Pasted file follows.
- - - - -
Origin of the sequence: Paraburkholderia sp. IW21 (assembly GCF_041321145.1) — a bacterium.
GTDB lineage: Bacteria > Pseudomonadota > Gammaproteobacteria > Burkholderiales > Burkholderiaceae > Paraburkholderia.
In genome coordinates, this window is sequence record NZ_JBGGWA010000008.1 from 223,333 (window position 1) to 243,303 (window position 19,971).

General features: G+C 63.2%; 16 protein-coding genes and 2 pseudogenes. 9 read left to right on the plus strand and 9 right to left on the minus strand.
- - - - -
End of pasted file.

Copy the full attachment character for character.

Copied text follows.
Origin of the sequence: Paraburkholderia sp. IW21 (assembly GCF_041321145.1) — a bacterium.
GTDB lineage: Bacteria > Pseudomonadota > Gammaproteobacteria > Burkholderiales > Burkholderiaceae > Paraburkholderia.
In genome coordinates, this window is sequence record NZ_JBGGWA010000008.1 from 223,333 (window position 1) to 243,303 (window position 19,971).

General features: G+C 63.2%; 16 protein-coding genes and 2 pseudogenes. 9 read left to right on the plus strand and 9 right to left on the minus strand.